CADDManager on March 13th, 2012
This entry is part 9 of 9 in the series Decision Making

We were discussing situation and influences on our decision making processes.  One that I have not brought up yet is the cost of getting it wrong.  I always get in the wrong line at the grocery store.  I try to get it right, but always seem to pick the wrong line that ends up taking longer to get through.

Decisions, and getting them right, can be effected by the impact of getting it wrong.  Bigger decisions can cause people to become skittish in making a decision.  This can delay action and cause even more impact that making a bad call.

Small decisions are easier to make – everyone would agree with that.  Quick decisions on a day-to-day basis are part of a CAD Managers job.  They need to make a choice and get things moving.  It becomes almost second nature to them.  Many have learned from good and bad decisions what it takes to move quickly and make a good choice.

But when the decisions get bigger, the choices get tougher to make.  Get it right and you will see everyone else get happy and you will look great.  Everyone can join in and reap the benefits of a good decision.  Get it wrong and your stand alone.  You will take the blame.  You will be impacted the most.

So you can see that when the impact of a decision grows in scope, it gets harder to actually define the direction to move.  You freeze with indecision and shiver at the thought of making the wrong call.

The weight of making a bad decision can stall even the best decision makers.

Here is one thing that I can suggest you keep in mind when the impact of  your decision starts looming in your mind.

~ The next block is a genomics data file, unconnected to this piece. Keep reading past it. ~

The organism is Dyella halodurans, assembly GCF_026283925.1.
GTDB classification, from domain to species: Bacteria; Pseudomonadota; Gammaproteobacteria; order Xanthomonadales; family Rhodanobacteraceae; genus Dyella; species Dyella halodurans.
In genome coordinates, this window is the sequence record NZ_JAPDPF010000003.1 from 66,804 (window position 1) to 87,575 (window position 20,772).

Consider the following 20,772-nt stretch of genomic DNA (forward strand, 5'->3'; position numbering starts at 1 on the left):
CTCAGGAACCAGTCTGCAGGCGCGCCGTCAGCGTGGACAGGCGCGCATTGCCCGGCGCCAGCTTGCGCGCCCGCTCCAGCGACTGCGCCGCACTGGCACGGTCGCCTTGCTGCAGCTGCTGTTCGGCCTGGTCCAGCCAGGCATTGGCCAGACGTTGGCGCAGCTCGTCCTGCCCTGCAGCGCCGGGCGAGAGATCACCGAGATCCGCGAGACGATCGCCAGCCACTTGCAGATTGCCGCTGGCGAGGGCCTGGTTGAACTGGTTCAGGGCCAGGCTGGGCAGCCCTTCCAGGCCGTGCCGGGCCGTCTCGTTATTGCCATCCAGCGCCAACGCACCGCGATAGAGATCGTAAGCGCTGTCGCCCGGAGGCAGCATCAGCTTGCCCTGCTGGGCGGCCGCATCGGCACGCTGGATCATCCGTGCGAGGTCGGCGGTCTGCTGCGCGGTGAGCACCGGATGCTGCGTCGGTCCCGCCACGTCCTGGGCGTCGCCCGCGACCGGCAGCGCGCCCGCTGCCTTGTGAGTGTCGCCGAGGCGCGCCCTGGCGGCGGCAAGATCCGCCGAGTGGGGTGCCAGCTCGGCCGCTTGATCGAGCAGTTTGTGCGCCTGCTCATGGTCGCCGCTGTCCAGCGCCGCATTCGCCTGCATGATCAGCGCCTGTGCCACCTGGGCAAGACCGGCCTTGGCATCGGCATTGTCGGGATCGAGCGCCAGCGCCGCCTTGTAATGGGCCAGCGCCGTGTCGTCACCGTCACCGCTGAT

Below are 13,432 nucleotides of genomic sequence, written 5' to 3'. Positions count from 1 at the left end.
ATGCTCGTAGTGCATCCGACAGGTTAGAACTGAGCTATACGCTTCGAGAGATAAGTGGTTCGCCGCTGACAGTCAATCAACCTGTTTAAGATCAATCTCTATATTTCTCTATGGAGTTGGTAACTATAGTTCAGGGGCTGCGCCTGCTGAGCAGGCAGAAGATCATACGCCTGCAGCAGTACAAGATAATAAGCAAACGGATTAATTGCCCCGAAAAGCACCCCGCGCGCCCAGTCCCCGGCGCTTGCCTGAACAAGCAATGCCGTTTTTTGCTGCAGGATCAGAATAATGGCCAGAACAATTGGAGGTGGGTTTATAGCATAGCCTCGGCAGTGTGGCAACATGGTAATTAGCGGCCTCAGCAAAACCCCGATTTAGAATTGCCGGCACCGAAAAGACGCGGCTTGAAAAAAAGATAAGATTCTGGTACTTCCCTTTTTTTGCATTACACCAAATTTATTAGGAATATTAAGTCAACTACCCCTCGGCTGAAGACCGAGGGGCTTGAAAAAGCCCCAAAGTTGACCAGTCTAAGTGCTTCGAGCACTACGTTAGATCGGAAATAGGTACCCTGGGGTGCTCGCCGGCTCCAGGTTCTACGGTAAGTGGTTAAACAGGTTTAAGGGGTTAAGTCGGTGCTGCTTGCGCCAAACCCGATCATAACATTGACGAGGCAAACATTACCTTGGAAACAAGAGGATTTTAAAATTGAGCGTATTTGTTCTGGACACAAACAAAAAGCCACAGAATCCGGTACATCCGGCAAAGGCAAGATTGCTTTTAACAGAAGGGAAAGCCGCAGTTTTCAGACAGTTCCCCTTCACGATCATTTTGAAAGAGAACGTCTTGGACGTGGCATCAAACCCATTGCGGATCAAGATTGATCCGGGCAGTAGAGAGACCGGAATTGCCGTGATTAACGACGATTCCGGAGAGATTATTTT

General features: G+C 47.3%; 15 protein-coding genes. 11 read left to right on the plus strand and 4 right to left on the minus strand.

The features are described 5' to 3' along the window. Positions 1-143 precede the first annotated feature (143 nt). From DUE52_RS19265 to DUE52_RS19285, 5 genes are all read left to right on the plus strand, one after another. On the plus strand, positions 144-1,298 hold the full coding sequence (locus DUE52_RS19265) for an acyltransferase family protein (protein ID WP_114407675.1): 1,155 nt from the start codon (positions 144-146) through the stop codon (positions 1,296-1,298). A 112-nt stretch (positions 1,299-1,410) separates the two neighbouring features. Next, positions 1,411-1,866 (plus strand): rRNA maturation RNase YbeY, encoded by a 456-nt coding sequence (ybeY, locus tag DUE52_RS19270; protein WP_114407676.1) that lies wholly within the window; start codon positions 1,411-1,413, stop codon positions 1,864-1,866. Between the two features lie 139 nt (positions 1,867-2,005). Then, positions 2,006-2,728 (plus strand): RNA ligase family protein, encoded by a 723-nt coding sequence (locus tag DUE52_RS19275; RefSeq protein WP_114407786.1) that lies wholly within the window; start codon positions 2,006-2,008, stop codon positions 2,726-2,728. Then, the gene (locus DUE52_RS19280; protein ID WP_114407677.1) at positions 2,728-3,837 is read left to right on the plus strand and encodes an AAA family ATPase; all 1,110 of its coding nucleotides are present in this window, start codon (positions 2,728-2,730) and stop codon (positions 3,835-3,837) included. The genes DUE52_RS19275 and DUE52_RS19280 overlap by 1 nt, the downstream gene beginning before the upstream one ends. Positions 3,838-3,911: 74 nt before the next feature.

Do not let the impact of past decisions that went sour influence your current decision process.  In other words, don’t let a negative yesterday impact moving to a better tomorrow.

Research has been done that took into account a series of decision.  The decisions were structured so that the outcome provided a negative impact even when the decision was sound.  It was a good choice gone badly.  The persons in the test group were give the option to switch a decision after it was made based on the immediate outcome of the decision even when the data supported it as a good choice.  The test groups switched based on impact not on sound judgment.  They took into account the short-term outcome and switched decisions when the option was given.

The Grocery Line

Think of it like selecting a line to join at the checkout stands in the grocery store.  I always seem to pick the wrong one.  I look ahead and guess which line will move quicker based on number of items in the shopping cart, the amount of kids someone may have with them, the mobility of the persons in front of me, the type of items and quantity of each.   I make my choice and then the person in front of me need three item price checks and my line slows to a crawl.

The problem is that the grocery store has retained an outdated method of checking people out that has not changed since the five and dime stores of the 1920’s.  The reason is that most shoppers want to feel like they are making an impact even though statistically they have very little to bear on changing their chances of choosing the right line.

It is explained in this easy to understand video – “Why the other line is likely to move faster”
http://youtu.be/F5Ri_HhziI0

So as the video points out, the best lines are made up like Old Navy or others that use a single queue to feed multiple registers.  It also explains why the other lines seem to move faster.

Back to my point…

Don’t let the impact of a decision weigh so heavily on your mind that you freeze up.

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